1. This is a defendant's appeal arising out of a suit for possession of certain property. The plaintiffs in the action which has given rise to this appeal claim to be the reversioners of one Ganga Prasad who died as long ago as the year 1875 as a minor without any issue. His successor was his mother, Shrimati Hardei. Hardei died in 1933. The reversioners brought the suit within twelve years of her death for the recovery of the estate of Ganga Prasad.
They impleaded the transferees of the estate also in the suit. In this appeal we are concerned with one of the transferees namely, Sahu Jagdish Prasad, arrayed as defendant 14.
2. Sahu Jagdish Prasad is in possession of the property of village Bhagwantpur. This property was not the property of Ganga Prasad. It had been acquired by Shrimati Hardei from certain debtors of Ganga Prasad, partly in lieu of Ganga Prasad's debts and partly in lieu of some money which was the 'Stridhan' property of Shrimati Hardei. According to the plaintiff-respondents the property was acquired by Smt. Hardei as an accretion to - theestate of Ganga Prasad and she could not transfer it without legal necessity, which according to them, did not exist.
The defence of the suit, so far as Sahu Jagdish Prasad is concerned, was, firstly, that the property in its entirety was the self-acquired property of Smt, Hardei and she could, therefore, transfer itas she liked; and, in the second place, that the transfer in favour of the appellant was justified onthe ground of legal necessity. The Court below has held that part of the consideration belonged to the estate of Ganga Prasad and there was no necessity for transferring the property.
The sale deed with regard to that portion of the estate has been declared to be void, and a decree for possession with regard to that portion has been passed. With regard to the remaining portion it has been held that it was purchased by the 'Stridhan' money of Smt: Hardei and the suit of the plaintiff in respect of that portion has been dismissed. From this judgment the defendant has come up in appeal to this Court and the plaintiff has filed a cross-objection.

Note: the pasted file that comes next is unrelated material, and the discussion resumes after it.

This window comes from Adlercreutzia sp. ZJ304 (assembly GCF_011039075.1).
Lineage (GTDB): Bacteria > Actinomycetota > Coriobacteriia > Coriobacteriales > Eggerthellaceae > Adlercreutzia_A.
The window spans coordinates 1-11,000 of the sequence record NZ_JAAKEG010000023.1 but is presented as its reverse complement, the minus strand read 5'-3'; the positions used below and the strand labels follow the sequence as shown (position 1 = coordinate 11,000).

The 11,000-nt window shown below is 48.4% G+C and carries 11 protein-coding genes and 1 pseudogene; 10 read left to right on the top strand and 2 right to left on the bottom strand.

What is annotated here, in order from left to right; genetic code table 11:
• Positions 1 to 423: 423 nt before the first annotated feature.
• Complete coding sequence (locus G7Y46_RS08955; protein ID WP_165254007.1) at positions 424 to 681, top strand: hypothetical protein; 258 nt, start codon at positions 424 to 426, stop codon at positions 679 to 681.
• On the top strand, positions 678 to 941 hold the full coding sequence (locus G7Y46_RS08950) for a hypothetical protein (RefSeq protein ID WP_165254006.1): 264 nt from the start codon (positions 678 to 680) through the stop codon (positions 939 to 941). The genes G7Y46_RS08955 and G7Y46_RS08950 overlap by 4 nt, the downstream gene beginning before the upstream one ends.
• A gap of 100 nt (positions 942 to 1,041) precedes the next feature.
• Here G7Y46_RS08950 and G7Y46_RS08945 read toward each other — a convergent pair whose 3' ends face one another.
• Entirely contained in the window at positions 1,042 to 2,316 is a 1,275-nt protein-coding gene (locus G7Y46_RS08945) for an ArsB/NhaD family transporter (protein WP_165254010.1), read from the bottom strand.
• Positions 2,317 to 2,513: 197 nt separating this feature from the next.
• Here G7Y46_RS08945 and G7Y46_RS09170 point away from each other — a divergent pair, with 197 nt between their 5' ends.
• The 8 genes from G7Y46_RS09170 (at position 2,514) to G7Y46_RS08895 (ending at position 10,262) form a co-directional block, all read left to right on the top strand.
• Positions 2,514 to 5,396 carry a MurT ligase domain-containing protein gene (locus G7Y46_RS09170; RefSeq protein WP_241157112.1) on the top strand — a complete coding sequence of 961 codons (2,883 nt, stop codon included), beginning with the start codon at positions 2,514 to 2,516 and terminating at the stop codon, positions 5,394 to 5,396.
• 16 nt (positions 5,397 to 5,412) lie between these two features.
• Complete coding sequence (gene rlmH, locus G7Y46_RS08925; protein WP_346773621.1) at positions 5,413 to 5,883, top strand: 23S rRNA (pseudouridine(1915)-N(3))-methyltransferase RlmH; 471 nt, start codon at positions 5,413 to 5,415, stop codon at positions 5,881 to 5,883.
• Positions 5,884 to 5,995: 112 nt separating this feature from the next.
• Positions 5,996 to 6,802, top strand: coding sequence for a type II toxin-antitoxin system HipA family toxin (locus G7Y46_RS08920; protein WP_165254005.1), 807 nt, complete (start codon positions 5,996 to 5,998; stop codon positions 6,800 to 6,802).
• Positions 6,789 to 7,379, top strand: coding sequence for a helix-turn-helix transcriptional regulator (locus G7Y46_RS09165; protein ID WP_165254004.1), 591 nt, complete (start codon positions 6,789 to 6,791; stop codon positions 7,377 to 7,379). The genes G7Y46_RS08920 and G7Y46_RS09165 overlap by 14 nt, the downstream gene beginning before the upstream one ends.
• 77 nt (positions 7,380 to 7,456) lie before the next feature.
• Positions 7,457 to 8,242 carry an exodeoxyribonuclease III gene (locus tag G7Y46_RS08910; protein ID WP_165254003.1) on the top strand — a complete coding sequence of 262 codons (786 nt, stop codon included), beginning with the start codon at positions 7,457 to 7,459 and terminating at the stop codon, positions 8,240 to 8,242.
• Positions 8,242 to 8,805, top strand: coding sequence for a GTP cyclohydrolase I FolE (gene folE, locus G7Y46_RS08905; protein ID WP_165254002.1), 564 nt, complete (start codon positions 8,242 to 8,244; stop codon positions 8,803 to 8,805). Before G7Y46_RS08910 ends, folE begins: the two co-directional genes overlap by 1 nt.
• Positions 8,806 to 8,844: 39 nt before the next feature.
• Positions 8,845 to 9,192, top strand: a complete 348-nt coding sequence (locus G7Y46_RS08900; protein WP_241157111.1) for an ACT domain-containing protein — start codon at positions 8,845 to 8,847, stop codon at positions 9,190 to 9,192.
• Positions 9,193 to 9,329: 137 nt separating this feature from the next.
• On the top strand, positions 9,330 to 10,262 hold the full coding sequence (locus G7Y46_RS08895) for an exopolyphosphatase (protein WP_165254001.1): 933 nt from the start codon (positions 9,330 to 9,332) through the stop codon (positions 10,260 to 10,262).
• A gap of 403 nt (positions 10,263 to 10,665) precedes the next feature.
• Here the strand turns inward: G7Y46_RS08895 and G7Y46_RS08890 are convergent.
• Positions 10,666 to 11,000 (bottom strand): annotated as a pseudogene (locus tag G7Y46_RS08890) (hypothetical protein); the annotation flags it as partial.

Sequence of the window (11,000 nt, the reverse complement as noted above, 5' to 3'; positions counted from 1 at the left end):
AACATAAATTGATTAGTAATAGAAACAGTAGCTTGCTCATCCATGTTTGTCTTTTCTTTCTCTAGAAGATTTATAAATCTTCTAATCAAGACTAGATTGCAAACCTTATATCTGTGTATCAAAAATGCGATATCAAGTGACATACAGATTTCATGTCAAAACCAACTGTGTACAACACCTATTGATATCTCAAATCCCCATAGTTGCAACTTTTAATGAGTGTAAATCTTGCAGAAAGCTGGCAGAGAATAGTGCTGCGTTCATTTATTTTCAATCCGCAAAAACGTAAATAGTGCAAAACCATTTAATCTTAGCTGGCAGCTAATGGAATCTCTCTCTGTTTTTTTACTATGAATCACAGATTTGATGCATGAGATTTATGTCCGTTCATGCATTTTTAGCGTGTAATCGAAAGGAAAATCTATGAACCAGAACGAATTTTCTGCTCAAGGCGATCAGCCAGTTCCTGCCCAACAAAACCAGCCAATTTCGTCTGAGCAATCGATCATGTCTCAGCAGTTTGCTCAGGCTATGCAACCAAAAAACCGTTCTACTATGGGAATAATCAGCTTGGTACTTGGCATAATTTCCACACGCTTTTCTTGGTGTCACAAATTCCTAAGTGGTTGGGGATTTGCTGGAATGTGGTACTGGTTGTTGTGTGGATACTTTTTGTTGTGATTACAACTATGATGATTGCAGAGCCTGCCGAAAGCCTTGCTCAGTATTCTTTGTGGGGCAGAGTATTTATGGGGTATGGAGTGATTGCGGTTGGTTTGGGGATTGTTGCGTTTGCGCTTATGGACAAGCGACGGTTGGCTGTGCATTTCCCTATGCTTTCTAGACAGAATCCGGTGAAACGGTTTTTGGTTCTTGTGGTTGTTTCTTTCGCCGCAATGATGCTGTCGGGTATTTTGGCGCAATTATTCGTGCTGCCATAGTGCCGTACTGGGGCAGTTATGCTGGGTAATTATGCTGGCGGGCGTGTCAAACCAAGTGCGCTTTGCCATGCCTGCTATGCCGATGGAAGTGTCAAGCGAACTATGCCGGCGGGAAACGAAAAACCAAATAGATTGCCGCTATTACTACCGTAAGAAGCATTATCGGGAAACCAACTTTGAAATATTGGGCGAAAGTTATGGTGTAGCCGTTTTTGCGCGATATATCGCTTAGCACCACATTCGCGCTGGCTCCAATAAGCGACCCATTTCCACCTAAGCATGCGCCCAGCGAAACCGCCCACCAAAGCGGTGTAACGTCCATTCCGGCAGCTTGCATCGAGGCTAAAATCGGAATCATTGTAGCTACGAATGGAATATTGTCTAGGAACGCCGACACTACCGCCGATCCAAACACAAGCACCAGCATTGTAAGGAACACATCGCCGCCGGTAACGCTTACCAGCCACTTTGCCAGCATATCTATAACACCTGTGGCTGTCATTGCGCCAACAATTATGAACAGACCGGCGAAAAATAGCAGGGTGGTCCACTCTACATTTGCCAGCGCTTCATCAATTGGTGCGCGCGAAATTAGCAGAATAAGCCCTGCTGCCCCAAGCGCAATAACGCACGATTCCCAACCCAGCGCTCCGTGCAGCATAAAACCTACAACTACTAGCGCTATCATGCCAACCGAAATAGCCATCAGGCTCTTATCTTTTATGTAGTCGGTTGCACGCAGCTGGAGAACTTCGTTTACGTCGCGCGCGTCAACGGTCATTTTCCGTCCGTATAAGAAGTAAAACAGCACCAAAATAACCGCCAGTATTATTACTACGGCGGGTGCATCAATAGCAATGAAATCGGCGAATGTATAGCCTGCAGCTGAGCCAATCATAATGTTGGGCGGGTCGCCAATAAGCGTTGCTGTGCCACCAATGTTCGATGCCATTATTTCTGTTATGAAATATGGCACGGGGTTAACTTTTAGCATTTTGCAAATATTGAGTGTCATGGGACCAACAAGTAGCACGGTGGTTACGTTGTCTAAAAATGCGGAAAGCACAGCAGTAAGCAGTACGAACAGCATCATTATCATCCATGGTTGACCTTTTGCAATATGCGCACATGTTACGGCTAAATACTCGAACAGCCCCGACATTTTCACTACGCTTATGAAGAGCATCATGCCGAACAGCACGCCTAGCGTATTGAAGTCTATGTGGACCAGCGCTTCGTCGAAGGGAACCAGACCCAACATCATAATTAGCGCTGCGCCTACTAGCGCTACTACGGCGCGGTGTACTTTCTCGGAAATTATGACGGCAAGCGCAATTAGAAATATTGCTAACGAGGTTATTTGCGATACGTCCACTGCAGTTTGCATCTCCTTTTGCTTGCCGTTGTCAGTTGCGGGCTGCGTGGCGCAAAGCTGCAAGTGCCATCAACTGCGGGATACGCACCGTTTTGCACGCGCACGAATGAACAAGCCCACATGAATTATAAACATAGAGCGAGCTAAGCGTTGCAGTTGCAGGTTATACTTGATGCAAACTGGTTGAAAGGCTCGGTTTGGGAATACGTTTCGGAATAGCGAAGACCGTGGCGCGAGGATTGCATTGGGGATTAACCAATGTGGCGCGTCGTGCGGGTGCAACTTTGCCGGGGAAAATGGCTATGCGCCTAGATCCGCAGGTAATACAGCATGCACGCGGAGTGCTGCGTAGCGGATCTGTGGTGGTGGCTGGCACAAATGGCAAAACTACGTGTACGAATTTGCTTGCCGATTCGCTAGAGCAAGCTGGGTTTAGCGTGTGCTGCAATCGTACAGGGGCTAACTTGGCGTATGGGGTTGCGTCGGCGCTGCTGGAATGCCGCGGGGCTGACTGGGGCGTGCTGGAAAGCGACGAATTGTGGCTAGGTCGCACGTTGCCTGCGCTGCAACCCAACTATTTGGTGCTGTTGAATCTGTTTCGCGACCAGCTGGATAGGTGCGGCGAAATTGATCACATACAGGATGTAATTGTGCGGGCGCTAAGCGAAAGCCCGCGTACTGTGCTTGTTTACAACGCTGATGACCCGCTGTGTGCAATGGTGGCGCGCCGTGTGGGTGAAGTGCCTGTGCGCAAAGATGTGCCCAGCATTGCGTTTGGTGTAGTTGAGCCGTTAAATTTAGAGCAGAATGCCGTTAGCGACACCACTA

3. In this appeal we have, therefore, to see whether the transfer in favour of the appellant's predecessor-in-interest could be justified on the ground of legal necessity or, as it has been argued as being for the benefit of the estate with regard to the whole of it or any part thereof; and whether, if that was not so, the whole or any part of it could be said to be an accretion to the estate of Ganga Prasad.
4. The relevant facts relating to the property in dispute are these :
5. Ganga Prasad's father Ehawani Datta had advanced certain mount to two persons, Devi Singh and Dal Singh, by way of 'zare peshgi' as consideration for a lease of certain property in village Bhagwantpur. Before the expiry of the term of the lease, however, the lessor entered on the property and dispossessed Bhawani Datta who, therefore, become entitled to a refund of the portion of the Theka' money outstanding at the time of his dispossession.
Another 'Zare Peshgi' lease was taken by Bhawani Datta in respect of certain property in village Manipur from the aforesaid lessors. He had been deprived of the possession of that property also by the lessors and so the lease money was also due from them. The money was not paid to Bhawani Datta or to Ganga Prasad, and after the death of Ganga Prasad Smt. Hardei filed a suit against Devi Singh and Dal Singh in respect of the Theka money due to the estate in respect of the lease of Bhagwantpur property, and obtained a decree for a sum of Us. 2757/7/-, that is, for Rs. 1266/- as principal and Rs. 1064/- as interest from 2-1-1871 to 27-1-1879 and Rs. 426/14/6 for costs, and interest 'pendente lite' and future.
The decree is dated 27-3-1879. She did not file a suit in respect of the lease money due for the lease of village Manipur,
6. It appears that Devi Singh and Dal Singhcould not pay in cash the decretal amount and theamount due on the Theka of Manipur. They entered into a transaction of sale of their propertyof village Bhagwantpur with Smt. Ilardei. Thissale was made on 19-3-1880 in lieu of Rs. 4,000/-,Rs. 2757/7/- were set off as due under the decree,Rs. 442/9/- were set off as due in respect of the-Theka of Manipur and Rs. 800/- were paid in cashto the vendors,
Some time later, namely, on 19-7-1881, Smt. Ilardei sold the properly thus acquired from Devi Singh and Dal Singh to two persons, Tara Singh and Bhikam Singh, at a profit of Rs. 200/- i.e. for a sum of Rs. 4200/-. The appellant, Sahu Jagdish Prasad. is the successor-in-interest of Tara Singh and Bhikam Singh. The court below found that but of the sum of Rs. 4000/- a sum of Rs. 1768/3/-must be considered to be the 'Stridhan' property of Smt. Hardei and the balance of Rs. 2231/13/- as belonging to the estate of Ganga Prasad. In arriving at the figure of Rs. 1768/3/- the learned Judge held that Rs. 426/14/6 due for costs and interest'pendente lite' and future and the interest from the date or the death of Ganga Prasad upto the date of the suit i.e., 27-1-1879 must be treated as Striman of Smt. Hardei. The rest he treated as belonging to the estate of Ganga Prasacl.